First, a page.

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How to prevent admin rights abuse:
A project checklist for the financial sector

By Paul Kenyon, chief operating officer, Avecto.

It has become axiomatic that financial sector organizations sit at the top end of the scale for security and reputational risk. Banks and finance firms are built on customer data and criminals are drawn to that as surely as are regulators tasked with ensuring companies safeguard it to the required legal standards.

Unfortunately, networks are necessarily built from a number of insecure elements, starting with desktop and laptop PCs. A growing theme in this area has been the use of administrator rights to enable not only common everyday software but the legacy applications that are now a fundamental part of modern banking and finance.

A consensus has emerged that unmanaged administrator rights pose a critical security challenge, making possible malware attacks that exploit elevated privileges and encouraging employees to run unauthorised applications that generate inadvertent, unquantifiable risk.

Privilege management is a practical solution to the problem of the ‘loosely-managed’ desktop. The following is an outline of the key business, technical and implementation considerations when assessing an investment in such technology.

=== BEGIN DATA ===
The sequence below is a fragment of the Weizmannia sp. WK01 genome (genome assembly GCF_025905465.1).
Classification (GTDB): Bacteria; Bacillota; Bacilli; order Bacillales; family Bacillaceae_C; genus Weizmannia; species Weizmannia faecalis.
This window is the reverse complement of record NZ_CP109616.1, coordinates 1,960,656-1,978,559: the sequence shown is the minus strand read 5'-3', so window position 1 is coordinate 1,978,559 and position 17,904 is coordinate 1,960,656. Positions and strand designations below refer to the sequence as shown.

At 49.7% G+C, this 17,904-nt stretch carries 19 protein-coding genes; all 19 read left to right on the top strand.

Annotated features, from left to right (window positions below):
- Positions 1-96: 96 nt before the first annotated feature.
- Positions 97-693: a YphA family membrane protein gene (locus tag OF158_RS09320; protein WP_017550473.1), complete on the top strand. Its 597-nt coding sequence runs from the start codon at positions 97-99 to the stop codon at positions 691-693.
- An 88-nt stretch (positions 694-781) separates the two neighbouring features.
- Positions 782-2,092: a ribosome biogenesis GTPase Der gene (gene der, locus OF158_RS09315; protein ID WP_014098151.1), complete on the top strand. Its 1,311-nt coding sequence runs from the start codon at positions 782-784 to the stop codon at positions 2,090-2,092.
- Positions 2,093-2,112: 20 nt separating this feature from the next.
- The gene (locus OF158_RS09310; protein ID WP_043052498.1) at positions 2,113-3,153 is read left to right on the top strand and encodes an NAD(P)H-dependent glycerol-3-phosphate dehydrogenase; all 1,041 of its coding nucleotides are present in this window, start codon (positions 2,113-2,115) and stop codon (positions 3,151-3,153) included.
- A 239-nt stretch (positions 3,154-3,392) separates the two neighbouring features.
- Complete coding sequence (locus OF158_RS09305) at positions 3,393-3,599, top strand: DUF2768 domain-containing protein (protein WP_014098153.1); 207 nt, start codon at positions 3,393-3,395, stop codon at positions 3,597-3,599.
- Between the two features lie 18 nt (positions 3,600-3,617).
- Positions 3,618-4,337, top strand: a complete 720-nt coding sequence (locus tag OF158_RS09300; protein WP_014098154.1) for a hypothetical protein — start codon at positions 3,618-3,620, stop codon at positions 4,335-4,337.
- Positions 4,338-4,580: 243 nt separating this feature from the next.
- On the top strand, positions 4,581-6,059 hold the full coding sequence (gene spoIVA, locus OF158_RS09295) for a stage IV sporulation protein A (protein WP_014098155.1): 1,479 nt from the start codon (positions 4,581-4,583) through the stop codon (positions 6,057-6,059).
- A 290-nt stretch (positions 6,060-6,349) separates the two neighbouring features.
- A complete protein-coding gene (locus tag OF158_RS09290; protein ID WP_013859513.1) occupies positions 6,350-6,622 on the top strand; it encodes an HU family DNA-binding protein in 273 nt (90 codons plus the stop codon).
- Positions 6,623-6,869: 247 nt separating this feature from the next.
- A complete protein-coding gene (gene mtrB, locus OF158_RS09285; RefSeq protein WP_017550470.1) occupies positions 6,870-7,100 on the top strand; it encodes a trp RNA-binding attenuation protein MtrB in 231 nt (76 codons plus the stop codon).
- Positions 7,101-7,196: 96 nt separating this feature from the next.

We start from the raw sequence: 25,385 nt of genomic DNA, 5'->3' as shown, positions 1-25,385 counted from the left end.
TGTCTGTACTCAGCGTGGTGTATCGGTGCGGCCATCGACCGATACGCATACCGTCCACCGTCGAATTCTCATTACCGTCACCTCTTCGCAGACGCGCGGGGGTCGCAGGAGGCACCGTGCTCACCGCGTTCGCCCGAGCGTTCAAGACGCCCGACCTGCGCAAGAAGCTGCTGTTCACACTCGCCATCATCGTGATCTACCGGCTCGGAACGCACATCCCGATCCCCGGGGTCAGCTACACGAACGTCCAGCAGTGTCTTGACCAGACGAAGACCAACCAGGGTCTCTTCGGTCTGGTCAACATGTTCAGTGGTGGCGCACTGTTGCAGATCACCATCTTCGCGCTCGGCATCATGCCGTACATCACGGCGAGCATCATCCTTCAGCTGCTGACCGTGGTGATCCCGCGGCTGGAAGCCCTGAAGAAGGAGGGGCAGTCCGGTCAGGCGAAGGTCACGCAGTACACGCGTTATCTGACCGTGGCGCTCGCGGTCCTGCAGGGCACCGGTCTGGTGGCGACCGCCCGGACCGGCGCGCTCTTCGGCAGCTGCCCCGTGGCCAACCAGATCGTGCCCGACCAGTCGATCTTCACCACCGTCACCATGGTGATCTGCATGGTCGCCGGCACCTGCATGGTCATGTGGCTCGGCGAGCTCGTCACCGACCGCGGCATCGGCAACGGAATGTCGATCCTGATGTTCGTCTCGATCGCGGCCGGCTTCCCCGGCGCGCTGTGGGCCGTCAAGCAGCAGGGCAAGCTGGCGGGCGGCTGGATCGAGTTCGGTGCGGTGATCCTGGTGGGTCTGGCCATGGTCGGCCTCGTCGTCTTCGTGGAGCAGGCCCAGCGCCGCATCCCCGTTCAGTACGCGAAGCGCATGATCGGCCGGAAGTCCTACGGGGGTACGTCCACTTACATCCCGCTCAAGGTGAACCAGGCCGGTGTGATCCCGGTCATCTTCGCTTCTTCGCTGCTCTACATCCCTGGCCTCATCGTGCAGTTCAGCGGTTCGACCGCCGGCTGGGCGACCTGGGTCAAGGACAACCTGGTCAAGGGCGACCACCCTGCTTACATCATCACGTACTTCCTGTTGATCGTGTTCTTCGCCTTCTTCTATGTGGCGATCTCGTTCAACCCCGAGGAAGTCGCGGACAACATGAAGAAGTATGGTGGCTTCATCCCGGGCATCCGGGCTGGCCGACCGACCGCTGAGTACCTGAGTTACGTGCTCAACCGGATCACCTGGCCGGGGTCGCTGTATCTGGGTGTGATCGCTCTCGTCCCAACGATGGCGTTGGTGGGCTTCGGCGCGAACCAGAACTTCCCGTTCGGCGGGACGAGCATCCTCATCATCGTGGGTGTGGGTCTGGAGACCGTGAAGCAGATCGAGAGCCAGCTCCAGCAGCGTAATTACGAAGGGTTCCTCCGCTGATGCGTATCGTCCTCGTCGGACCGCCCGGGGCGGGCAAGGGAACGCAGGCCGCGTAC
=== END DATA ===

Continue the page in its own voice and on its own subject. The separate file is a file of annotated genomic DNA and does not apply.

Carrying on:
The first task is to clearly define the benefits of a privilege management project, which will vary even between organizations in the financial services sector depending on their application infrastructure.

A few themes will be common to all:

Security: the permissive elevation of admin privileges is an obvious security risk. Users can potentially run unauthorised software or even malware. Malware attacks routinely ask for such privileges so these represent a significant security vulnerability.

Compliance: policing admin rights has become a regulatory issue not only to meet legal requirements imposed in some countries but to satisfy independent audits. The global nature of financial services means that the toughest regulation is always the one to worry about.

Efficiency and cost: there is a potential to reduce helpdesk workload. Low-level functions (e.g. power management, connecting to local printers) can be granted without staff involvement, based on policies. These policies will also regulate all application elevation, again lowering the authorization overhead.